We’re months away from the New Year, let me ask you a question, how are you doing with your New Year’s resolutions? Many Americans set paying off debt as one of their resolutions. Did you? Money resolutions are the third most popular goal set by people at the beginning of the new year, right behind losing weight and getting organized.
If you wanted to become debt free in 2015 there are two ways you can do it: you can cut spending to free up some extra income or you can start earning more income. I think it’s safe to say that cutting your current expenses is easier (at least in the short term) than finding a second job or asking your boss for a raise.
Here are four ways you can cut spending and allocate more money towards repaying your debt:
Stop spending emotionally
Can it really be that easy? Yes it can. As a financial planner I tell a lot of my clients that spending money is just as much an emotional and mental action as it is a physical one – and that’s the truth. We often feel the need to indulge in a little retail therapy when we have a bad day, but that’s just an emotional crutch.
Personal splurges are not necessary for living and once we get over that mentality our extra spending can stop. The next time you pull out your wallet to make a purchase, just don’t. Leave your wallet in your purse and walk away. Once you overcome the need to spend you’ll start saving money.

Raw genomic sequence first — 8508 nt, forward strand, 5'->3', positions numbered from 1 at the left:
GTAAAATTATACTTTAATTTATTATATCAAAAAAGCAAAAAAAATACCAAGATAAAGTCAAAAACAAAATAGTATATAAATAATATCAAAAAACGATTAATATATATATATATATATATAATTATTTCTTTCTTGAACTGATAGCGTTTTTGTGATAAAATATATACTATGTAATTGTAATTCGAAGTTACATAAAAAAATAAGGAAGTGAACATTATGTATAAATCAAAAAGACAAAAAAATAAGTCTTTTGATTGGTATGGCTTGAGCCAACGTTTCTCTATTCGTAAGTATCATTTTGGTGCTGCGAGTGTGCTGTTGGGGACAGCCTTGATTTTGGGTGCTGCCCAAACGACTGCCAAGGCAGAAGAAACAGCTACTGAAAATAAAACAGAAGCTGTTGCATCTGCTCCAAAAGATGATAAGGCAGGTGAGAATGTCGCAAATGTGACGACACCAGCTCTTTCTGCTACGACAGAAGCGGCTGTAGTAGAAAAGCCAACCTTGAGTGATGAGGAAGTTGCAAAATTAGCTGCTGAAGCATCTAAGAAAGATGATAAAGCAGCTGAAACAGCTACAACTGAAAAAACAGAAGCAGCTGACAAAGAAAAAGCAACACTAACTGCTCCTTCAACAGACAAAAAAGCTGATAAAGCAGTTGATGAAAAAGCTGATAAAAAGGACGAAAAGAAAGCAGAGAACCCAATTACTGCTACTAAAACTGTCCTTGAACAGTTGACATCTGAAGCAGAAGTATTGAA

Cut back on the coffee
I am the first to admit I love a good Starbucks hot chocolate just as much as the next chick, but as a financial planner I just can’t justify the expense. There is something about Starbucks that makes my day a lot better, especially during those 3 o’clock afternoon lulls.
The secret is to cut back not cut it out. If spending cuts are too restrictive we won’t stick to them. Allow yourself to have one coffee a day instead of three and you’ll watch the savings add up. Remember that every dollar saved is a dollar that can be allocated towards repaying your debt. If that’s not good enough motivation remember that summer is just around the corner and Starbucks isn’t good for the waistline.
Brown bag it twice a week
I am so guilty of this. I hate cooking and I hate doing dishes. On top of that I’m a really bad cook, my specialty at the moment is a bowl of cereal. Since I’m not willing to learn to cook eating out keeps me alive, but it also keeps my bank account balance very low.
I’ve started bringing my lunch to work twice a week; it’s not meatloaf and mashed potatoes, it’s just snacks and sandwiches but it’s helping me save over $20 a week – that’s over $1000 per year that can be put towards paying off debt. I’m sure once I start to see the savings add up and my credit card balances go down I’ll be so motivated that I’ll start bringing my lunch three days a week. Before you know it I won’t be eating out at all.
Skip the magazines
I used to be highly addicted to reading US Weekly. I mean I had a really unhealthy addiction to celebrities because their lives are so much better than mine. However after a while I just couldn’t justify spending $6 a week to read about people I don’t even know. I cut down to In Touch magazine which is only $3.50 and I started buying it only once a month. Moderation and affordable substitutions are a nice way to save money and cut excessive spending.
What can you cut out of your weekly spending?